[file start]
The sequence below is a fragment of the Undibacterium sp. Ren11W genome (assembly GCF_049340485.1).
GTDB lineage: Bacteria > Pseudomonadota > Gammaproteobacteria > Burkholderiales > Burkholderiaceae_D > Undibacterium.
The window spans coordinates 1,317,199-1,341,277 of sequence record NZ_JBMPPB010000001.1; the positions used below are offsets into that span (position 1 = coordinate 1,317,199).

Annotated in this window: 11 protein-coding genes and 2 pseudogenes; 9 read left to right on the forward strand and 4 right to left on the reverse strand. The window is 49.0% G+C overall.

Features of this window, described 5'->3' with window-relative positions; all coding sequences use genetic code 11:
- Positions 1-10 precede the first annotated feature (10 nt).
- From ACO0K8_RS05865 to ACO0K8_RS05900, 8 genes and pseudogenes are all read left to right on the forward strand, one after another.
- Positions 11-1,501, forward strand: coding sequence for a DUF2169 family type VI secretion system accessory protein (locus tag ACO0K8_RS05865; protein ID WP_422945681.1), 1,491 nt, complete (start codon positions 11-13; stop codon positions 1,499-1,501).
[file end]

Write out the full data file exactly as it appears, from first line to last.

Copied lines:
The sequence below is a fragment of the Undibacterium sp. Ren11W genome (assembly GCF_049340485.1).
GTDB lineage: Bacteria > Pseudomonadota > Gammaproteobacteria > Burkholderiales > Burkholderiaceae_D > Undibacterium.
The window spans coordinates 1,317,199-1,341,277 of sequence record NZ_JBMPPB010000001.1; the positions used below are offsets into that span (position 1 = coordinate 1,317,199).

Annotated in this window: 11 protein-coding genes and 2 pseudogenes; 9 read left to right on the forward strand and 4 right to left on the reverse strand. The window is 49.0% G+C overall.

Features of this window, described 5'->3' with window-relative positions; all coding sequences use genetic code 11:
- Positions 1-10 precede the first annotated feature (10 nt).
- From ACO0K8_RS05865 to ACO0K8_RS05900, 8 genes and pseudogenes are all read left to right on the forward strand, one after another.
- Positions 11-1,501, forward strand: coding sequence for a DUF2169 family type VI secretion system accessory protein (locus tag ACO0K8_RS05865; protein ID WP_422945681.1), 1,491 nt, complete (start codon positions 11-13; stop codon positions 1,499-1,501).